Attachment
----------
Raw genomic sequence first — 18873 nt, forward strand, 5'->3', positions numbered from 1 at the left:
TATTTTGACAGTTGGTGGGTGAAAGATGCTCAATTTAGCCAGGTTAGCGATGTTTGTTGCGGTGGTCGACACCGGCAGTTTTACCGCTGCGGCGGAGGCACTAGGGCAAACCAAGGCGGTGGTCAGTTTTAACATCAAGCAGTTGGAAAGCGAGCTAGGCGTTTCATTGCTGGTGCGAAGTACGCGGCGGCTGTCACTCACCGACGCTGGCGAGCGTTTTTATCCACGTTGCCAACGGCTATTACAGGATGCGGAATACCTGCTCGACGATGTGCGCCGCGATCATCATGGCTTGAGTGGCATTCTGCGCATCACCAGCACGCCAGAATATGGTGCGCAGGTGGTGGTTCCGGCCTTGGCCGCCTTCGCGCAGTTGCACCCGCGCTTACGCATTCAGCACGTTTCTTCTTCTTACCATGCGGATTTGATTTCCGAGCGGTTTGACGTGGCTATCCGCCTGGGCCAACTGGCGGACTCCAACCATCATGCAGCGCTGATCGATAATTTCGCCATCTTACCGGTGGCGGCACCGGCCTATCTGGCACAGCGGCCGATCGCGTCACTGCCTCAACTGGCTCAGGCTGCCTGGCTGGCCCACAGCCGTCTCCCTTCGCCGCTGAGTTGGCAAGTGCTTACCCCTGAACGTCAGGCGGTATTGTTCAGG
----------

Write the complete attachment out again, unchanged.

Raw genomic sequence first — 18873 nt, forward strand, 5'->3', positions numbered from 1 at the left:
TATTTTGACAGTTGGTGGGTGAAAGATGCTCAATTTAGCCAGGTTAGCGATGTTTGTTGCGGTGGTCGACACCGGCAGTTTTACCGCTGCGGCGGAGGCACTAGGGCAAACCAAGGCGGTGGTCAGTTTTAACATCAAGCAGTTGGAAAGCGAGCTAGGCGTTTCATTGCTGGTGCGAAGTACGCGGCGGCTGTCACTCACCGACGCTGGCGAGCGTTTTTATCCACGTTGCCAACGGCTATTACAGGATGCGGAATACCTGCTCGACGATGTGCGCCGCGATCATCATGGCTTGAGTGGCATTCTGCGCATCACCAGCACGCCAGAATATGGTGCGCAGGTGGTGGTTCCGGCCTTGGCCGCCTTCGCGCAGTTGCACCCGCGCTTACGCATTCAGCACGTTTCTTCTTCTTACCATGCGGATTTGATTTCCGAGCGGTTTGACGTGGCTATCCGCCTGGGCCAACTGGCGGACTCCAACCATCATGCAGCGCTGATCGATAATTTCGCCATCTTACCGGTGGCGGCACCGGCCTATCTGGCACAGCGGCCGATCGCGTCACTGCCTCAACTGGCTCAGGCTGCCTGGCTGGCCCACAGCCGTCTCCCTTCGCCGCTGAGTTGGCAAGTGCTTACCCCTGAACGTCAGGCGGTATTGTTCAGG